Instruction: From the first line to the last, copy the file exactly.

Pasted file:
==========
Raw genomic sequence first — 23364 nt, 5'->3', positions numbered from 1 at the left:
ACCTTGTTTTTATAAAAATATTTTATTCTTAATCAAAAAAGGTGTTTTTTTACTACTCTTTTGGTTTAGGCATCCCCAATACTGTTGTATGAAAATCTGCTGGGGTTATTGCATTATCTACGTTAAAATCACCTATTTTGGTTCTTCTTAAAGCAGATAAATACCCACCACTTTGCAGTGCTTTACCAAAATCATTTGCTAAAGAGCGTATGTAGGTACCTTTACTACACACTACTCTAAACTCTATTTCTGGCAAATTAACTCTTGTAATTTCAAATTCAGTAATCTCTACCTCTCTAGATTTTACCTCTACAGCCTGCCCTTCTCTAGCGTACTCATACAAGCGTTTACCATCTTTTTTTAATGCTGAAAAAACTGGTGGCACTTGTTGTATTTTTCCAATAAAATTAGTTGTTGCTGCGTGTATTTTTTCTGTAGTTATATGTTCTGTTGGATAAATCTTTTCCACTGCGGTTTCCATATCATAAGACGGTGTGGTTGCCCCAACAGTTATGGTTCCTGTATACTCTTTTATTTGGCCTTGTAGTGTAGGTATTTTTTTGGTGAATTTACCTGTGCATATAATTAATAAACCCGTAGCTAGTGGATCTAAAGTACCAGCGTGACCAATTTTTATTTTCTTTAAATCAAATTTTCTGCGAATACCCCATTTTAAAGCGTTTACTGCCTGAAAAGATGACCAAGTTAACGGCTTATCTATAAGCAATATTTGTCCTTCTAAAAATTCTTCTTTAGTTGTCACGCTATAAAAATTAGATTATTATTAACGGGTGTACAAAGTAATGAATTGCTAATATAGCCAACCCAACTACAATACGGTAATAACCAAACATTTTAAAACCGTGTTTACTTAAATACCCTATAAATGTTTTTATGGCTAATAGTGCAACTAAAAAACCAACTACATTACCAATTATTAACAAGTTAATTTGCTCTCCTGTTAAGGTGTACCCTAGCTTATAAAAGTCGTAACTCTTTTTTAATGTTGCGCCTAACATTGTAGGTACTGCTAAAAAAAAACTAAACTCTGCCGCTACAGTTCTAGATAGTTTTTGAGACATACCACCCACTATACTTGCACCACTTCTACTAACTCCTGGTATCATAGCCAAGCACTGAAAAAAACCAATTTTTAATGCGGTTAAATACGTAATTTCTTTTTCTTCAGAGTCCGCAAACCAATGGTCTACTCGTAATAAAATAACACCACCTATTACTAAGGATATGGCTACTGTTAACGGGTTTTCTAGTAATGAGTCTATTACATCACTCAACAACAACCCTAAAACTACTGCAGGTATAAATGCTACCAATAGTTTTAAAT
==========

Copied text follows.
Raw genomic sequence first — 23364 nt, 5'->3', positions numbered from 1 at the left:
ACCTTGTTTTTATAAAAATATTTTATTCTTAATCAAAAAAGGTGTTTTTTTACTACTCTTTTGGTTTAGGCATCCCCAATACTGTTGTATGAAAATCTGCTGGGGTTATTGCATTATCTACGTTAAAATCACCTATTTTGGTTCTTCTTAAAGCAGATAAATACCCACCACTTTGCAGTGCTTTACCAAAATCATTTGCTAAAGAGCGTATGTAGGTACCTTTACTACACACTACTCTAAACTCTATTTCTGGCAAATTAACTCTTGTAATTTCAAATTCAGTAATCTCTACCTCTCTAGATTTTACCTCTACAGCCTGCCCTTCTCTAGCGTACTCATACAAGCGTTTACCATCTTTTTTTAATGCTGAAAAAACTGGTGGCACTTGTTGTATTTTTCCAATAAAATTAGTTGTTGCTGCGTGTATTTTTTCTGTAGTTATATGTTCTGTTGGATAAATCTTTTCCACTGCGGTTTCCATATCATAAGACGGTGTGGTTGCCCCAACAGTTATGGTTCCTGTATACTCTTTTATTTGGCCTTGTAGTGTAGGTATTTTTTTGGTGAATTTACCTGTGCATATAATTAATAAACCCGTAGCTAGTGGATCTAAAGTACCAGCGTGACCAATTTTTATTTTCTTTAAATCAAATTTTCTGCGAATACCCCATTTTAAAGCGTTTACTGCCTGAAAAGATGACCAAGTTAACGGCTTATCTATAAGCAATATTTGTCCTTCTAAAAATTCTTCTTTAGTTGTCACGCTATAAAAATTAGATTATTATTAACGGGTGTACAAAGTAATGAATTGCTAATATAGCCAACCCAACTACAATACGGTAATAACCAAACATTTTAAAACCGTGTTTACTTAAATACCCTATAAATGTTTTTATGGCTAATAGTGCAACTAAAAAACCAACTACATTACCAATTATTAACAAGTTAATTTGCTCTCCTGTTAAGGTGTACCCTAGCTTATAAAAGTCGTAACTCTTTTTTAATGTTGCGCCTAACATTGTAGGTACTGCTAAAAAAAAACTAAACTCTGCCGCTACAGTTCTAGATAGTTTTTGAGACATACCACCCACTATACTTGCACCACTTCTACTAACTCCTGGTATCATAGCCAAGCACTGAAAAAAACCAATTTTTAATGCGGTTAAATACGTAATTTCTTTTTCTTCAGAGTCCGCAAACCAATGGTCTACTCGTAATAAAATAACACCACCTATTACTAAGGATATGGCTACTGTTAACGGGTTTTCTAGTAATGAGTCTATTACATCACTCAACAACAACCCTAAAACTACTGCAGGTATAAATGCTACCAATAGTTTTAAAT